One year after end of search for remains at the World Trade Cen

Saturday, May 31, 2003

NEW YORK -- John Casazza's widow would wear a locket around her neck with a speck of his remains -- if they were ever found. Tim Reilly's remains would be buried next to his father's. And Richard Gabrielle's would be cremated and placed in an urn, so his loved ones could take him along if they moved.

One year after the cleanup officially ended at the World Trade Center site where nearly 2,800 people died on Sept. 11, 2001, about 1,300 families are still waiting for the remains of their loved ones to be identified.

"I'll wait forever. Eventually, I'm hopeful that I will receive some remains of my husband," said Patricia Casazza, who spoke to her husband by phone before he died, as his Cantor Fitzgerald offices filled with smoke.

"When I finally fully realized my husband was never coming back, the only thing I ever wanted to do was hold him one more time."

To connect with him now, she sniffs his Grey Flannel cologne and enjoys moments on their 12-year-old son's Little League field where Casazza was coach.

The Casazzas and many other families have had to grieve without a grave to visit, without many of the rituals of mourning.

"You're still looking to have validation that he was really there in some concrete form," said Claire Walcovy, whose son, Tim Reilly, worked in the north tower.

"They go to work and then they're gone. What's left is a suit, a coat -- things that were left behind," said Gabrielle, whose husband, Richard, was on a south tower floor smashed by the second hijacked airliner.

The cleanup of the site ended on May 30, 2002. Recovery workers at the Staten Island landfill where the 1.62 million tons of rubble were taken continued to pick through the debris and remove remains, but that effort ended last July.

The identifications came quickly at first, and slowed as the parts got smaller, many with DNA degraded by heat, humidity and time. The city's chief forensic biologist, Robert Shaler, who leads the effort, said last summer he hoped to eventually reach 2,000 identifications, but he recently said that goal "looks like a real long shot now."

But Shaler and the city's medical examiner, Dr. Charles Hirsch, have vowed to never stop trying, and are weighing whether to use a process that examines pieces of DNA shorter than 100 base pairs, the rungs that form the ladder-like double helix of DNA.

Forensic scientists generally work with DNA samples of about 400 base pairs. DNA shrinks as it degrades, so the different technique -- adapted from a process normally used in disease research -- could give scientists another chance at identifying remains.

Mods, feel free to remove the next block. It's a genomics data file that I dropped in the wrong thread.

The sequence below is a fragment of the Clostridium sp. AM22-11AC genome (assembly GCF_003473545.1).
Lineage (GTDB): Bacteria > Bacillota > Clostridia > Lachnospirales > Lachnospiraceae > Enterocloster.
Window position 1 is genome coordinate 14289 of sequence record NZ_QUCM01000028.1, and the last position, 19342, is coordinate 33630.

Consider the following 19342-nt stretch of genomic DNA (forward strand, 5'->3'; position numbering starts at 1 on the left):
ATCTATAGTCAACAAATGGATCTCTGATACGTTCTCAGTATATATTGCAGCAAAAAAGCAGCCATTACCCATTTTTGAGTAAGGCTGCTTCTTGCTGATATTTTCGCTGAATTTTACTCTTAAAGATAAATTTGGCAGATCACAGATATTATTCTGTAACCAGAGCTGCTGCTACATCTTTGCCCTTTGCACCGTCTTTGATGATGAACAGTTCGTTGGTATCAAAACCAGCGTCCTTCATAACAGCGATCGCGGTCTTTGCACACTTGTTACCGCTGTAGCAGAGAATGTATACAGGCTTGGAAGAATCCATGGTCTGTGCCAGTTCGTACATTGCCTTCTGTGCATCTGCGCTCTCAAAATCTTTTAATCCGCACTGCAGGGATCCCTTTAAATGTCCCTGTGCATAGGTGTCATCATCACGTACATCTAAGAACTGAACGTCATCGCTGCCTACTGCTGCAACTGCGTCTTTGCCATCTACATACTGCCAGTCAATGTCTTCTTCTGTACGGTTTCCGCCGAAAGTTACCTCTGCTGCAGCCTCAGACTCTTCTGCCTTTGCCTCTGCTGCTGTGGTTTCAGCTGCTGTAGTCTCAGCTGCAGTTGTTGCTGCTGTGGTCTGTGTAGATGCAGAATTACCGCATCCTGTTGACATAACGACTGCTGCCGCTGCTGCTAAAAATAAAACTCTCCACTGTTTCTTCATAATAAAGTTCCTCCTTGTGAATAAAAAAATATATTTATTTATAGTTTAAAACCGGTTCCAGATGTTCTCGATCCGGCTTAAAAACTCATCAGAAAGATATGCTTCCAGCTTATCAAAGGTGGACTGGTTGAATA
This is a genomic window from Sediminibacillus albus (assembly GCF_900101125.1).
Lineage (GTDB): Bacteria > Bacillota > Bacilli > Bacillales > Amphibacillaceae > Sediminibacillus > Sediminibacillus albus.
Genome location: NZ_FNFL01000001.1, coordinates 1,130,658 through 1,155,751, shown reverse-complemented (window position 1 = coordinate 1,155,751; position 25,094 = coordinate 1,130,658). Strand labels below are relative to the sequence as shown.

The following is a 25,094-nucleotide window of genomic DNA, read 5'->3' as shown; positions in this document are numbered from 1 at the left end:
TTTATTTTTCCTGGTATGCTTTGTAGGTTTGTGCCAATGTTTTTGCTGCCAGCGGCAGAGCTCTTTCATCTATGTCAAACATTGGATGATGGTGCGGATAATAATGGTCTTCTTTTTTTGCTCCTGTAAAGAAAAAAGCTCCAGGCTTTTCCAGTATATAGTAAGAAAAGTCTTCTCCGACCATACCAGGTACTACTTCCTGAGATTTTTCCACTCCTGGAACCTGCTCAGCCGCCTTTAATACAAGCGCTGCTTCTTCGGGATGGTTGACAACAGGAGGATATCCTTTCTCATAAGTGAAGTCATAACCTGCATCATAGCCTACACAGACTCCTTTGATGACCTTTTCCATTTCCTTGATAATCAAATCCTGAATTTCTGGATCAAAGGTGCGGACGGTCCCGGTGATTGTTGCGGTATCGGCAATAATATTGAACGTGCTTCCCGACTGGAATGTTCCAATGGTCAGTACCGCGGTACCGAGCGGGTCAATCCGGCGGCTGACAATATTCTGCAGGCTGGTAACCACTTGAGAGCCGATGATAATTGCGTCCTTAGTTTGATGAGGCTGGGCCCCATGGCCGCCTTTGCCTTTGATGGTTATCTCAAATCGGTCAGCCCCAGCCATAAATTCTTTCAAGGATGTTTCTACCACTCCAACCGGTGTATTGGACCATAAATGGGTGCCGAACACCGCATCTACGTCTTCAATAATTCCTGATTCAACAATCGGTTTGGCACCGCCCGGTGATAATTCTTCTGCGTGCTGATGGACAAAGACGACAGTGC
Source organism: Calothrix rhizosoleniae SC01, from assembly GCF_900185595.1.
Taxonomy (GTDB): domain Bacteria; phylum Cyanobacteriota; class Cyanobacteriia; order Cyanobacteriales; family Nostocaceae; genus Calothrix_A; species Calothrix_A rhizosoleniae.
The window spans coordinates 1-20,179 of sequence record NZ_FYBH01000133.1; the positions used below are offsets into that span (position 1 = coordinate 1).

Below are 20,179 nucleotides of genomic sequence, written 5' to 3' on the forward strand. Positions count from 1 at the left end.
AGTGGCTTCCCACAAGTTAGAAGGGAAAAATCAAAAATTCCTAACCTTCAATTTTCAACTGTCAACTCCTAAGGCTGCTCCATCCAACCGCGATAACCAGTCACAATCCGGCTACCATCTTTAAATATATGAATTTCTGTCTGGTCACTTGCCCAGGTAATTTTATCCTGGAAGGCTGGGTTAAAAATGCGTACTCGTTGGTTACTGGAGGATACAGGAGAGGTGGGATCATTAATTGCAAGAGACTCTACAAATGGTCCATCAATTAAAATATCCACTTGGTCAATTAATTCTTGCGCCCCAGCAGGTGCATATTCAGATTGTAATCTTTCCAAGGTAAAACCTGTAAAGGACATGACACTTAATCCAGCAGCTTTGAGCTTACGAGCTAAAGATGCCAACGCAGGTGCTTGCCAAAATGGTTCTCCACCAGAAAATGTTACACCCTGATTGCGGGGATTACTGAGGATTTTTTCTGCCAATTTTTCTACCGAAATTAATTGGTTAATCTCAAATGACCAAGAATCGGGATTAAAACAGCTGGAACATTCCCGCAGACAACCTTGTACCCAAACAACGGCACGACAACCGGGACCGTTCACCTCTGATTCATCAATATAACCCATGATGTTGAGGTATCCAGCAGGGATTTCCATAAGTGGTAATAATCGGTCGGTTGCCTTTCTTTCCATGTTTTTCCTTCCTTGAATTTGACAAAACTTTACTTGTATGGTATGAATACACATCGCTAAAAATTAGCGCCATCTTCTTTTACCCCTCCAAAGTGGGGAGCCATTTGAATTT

Shaler and Hirsch have said remains could still be identified years later as DNA technology improves.

Nearly 20,000 body parts were collected at the site; just 291 bodies were found whole. The greatest number of pieces found for one person is more than 200. The remains are being kept by the medical examiner's office in refrigerated trucks.

The FBI this year gave the medical examiner DNA samples for the 10 terrorists who hijacked the two planes that destroyed the twin towers. Two hijackers have been identified.

Some of the remains given back to victims' families are so small that one widow carries her husband's in a film container in her handbag. Another held a funeral for her husband after a tiny fragment of his bone was identified. It was placed in a full-size casket so that her children would feel some sense of normalcy.

Jennifer Nilsen visits an empty cemetery plot and a public memorial when she wants to lay flowers for her husband, Troy, a father of two boys. She has lost hope that he will ever be found.

"When they were still collecting parts, I was hopeful, but now, there's nothing," Nilsen said. "He's gone, his whole body is gone, everything's gone forever."

Casazza's pain also is compounded by the possibility that her husband's remains could forever be anonymous.

"I don't want him left there. I don't want him left in some lab petri dish, or freeze dried in some cold sterile environment," Casazza said. "He should be brought home if he can be brought home. He was a good man -- he deserves better than that."

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